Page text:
As the Colorado winter fades into memory, Detective Gemma Monroe is finishing dinner with her fiancé, Brody Sutherland when she is called to Lost Lake on the edge of Cedar Valley. Why does the scene, thought to have been peaceful and pastoral, appear to be so rough and bleak? Why is Gemma "vaguely unsettled" by her surroundings? Littlejohn's feisty detective is at the height of her powers as she attempts to weave the threads of small-town murder into a fabric that alternately keeps us flipping pages as quickly as possible to find out what happens next and hesitating to turn the page for fear of what will happen next.
Sari Chesney, the assistant curator of the Cedar Valley History Museum, has been reported missing after a night of camping with her friends on the shores of Lost Lake. Ally Chang, Sari's best friend, tells Gemma that Sari was responsible. On the other hand, Mac Stephens, Sari's boyfriend, and his cousin Jake are convinced that Sari has met a nefarious end. The lake is remote, and there's little evidence to indicate that a crime occurred. However, Gemma's investigative skills are piqued by the oddness of the surroundings. Attempting to recreate in her mind the events of the previous night, Gemma sees the roaring fire, the bottles of wine passed from hand to hand. Under the dark sky, Lost Lake shifts its color to a murky shade of cobalt ink. For the first time, Gemma notices the feeling: "there's a restlessness in the wind and a hardness to the water."
Despite--or perhaps because of--its ominous tension, Littlejohn's novel unfurls at pace that fits right into the personalities of Gemma and her colleague, Finn Nowlin. From the beginning, Gemma is preoccupied, constantly chewing on the corner of her lip and thinking about the campsite, the frozen lake and the missing woman who put a tremendous amount of work into preparing for a museum gala that would kick off the anniversary of Cedar Valley's founding. As Gemma watches Ali, Mac and Jack leave the police station, she's convinced that one of them is lying. Sari was a loving daughter, a devoted girlfriend and a dedicated employee. Pondering the morning's events, she tries to shake the sense of despair that has settled over her "like the iron-gray clouds that tower over the Valley."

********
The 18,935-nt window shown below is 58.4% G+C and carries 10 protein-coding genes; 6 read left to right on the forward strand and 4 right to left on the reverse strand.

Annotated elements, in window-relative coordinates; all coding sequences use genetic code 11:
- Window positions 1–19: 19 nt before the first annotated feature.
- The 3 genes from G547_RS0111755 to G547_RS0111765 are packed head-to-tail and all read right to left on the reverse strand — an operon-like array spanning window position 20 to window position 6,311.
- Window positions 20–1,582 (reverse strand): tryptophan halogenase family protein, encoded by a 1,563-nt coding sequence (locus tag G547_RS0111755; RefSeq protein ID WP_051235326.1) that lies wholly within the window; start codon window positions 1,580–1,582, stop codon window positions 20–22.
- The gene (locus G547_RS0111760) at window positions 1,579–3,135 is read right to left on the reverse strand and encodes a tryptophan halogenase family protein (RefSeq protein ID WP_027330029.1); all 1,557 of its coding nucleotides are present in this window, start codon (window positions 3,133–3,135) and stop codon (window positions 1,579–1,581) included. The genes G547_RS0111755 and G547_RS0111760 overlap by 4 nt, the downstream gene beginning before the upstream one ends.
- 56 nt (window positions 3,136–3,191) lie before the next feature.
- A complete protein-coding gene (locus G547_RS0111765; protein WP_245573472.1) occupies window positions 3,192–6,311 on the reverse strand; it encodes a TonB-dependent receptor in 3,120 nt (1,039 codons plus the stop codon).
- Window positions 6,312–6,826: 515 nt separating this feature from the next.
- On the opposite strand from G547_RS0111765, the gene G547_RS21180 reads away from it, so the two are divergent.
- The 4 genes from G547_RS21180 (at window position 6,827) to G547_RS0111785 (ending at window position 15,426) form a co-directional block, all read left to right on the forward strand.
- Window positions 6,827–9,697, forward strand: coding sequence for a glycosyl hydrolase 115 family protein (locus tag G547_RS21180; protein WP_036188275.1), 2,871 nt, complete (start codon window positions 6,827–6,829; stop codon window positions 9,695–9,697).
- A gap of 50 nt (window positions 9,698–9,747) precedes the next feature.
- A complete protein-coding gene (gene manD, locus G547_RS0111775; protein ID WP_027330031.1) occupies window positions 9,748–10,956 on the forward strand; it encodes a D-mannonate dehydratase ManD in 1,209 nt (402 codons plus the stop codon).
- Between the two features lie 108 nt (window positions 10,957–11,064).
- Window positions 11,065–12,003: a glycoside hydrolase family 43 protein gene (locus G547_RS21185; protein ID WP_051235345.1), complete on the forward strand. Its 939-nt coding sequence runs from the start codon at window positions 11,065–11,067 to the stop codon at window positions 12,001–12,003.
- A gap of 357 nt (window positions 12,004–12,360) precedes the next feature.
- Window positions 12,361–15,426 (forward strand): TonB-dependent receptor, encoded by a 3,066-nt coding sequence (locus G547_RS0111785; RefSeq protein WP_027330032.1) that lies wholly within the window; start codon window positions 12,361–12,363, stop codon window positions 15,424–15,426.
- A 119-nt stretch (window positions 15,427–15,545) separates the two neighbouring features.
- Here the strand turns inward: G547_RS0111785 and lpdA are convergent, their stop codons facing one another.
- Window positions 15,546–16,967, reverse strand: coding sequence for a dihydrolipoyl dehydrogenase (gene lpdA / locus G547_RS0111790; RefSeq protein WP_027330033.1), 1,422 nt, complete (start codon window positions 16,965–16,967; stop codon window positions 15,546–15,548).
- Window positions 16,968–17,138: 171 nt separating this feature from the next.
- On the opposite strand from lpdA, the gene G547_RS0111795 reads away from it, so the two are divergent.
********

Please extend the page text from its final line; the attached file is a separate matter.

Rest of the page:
Then Gemma gets a call from Betty Starbuck, director of the Cedar Valley History Museum. There's a terrible situation: a rare artifact has been stolen, the priceless Rayburn Diary written by Cedar Valley's founding father. Teaming up with the local chief of police, her boss Angel Chavez and her colleague Lucas Armstrong, Gemma attends the gala. The legend of the lake seems to pull elastically around Gemma, Finn and Chavez, layering the case with overlapping visions of lost girls. One of them was Owen Rayburns' daughter. The girls are said to haunt the lake: "I didn't believe in ghosts, but I couldn't help remembering the sad haunted feeling I'd experienced at the lake."
Gemma's spring had been relatively empty, but suddenly she has three active investigations: the stolen Rayburn Diary, Sari Chesney's disappearance, and the murder at Cedar Valley Museum. There's a strong chance that the theft of the Rayburn Diary and the murder are connected. Betty's son Kent Starbuck is back in town, with both an alibi and a viable motive for murder. Also with motive is Kent's brother, Patrick Crabbe. The two brothers born to the same mother are as different as night and day. Patrick is an apologetic businessman mired in meekness. Kent is an troubled, unapologetic man seeking redemption.
The stakes are high, but Gemma is blessed with singlemindedness. For the first time, she glimpses that her love for Brody is complicated by circumstances and by the crushing feeling that comes from being a young mother to little Grace. Littlejohn does a great job of showing Gemma's struggles as a working mother. She tracks Sari, wondering at the strong likelihood that the girl walked out of Lost Lake and vanished on purpose. Had Sari gone to Betty and asked her for money? Gemma is convinced Sari's disappearance is linked to the missing Owen Rayburn diary, including rumors of a curse and the priceless nature of the diary itself: "I no more believed in curses than I did in the tooth fairy, yet it was appealing."
This third novel in Littlejohn's series promises much more from her feisty detective. Gemma is tough-talking, savvy and vulnerable, constantly marveling at the winding, often broken road of her life with Brody. Lost Lake is easily the most beautiful lake Gemma has ever seen, representing the equal measure of good and evil that lives in each of us, a delicate balancing act that can tip Gemma's investigation one way or the other.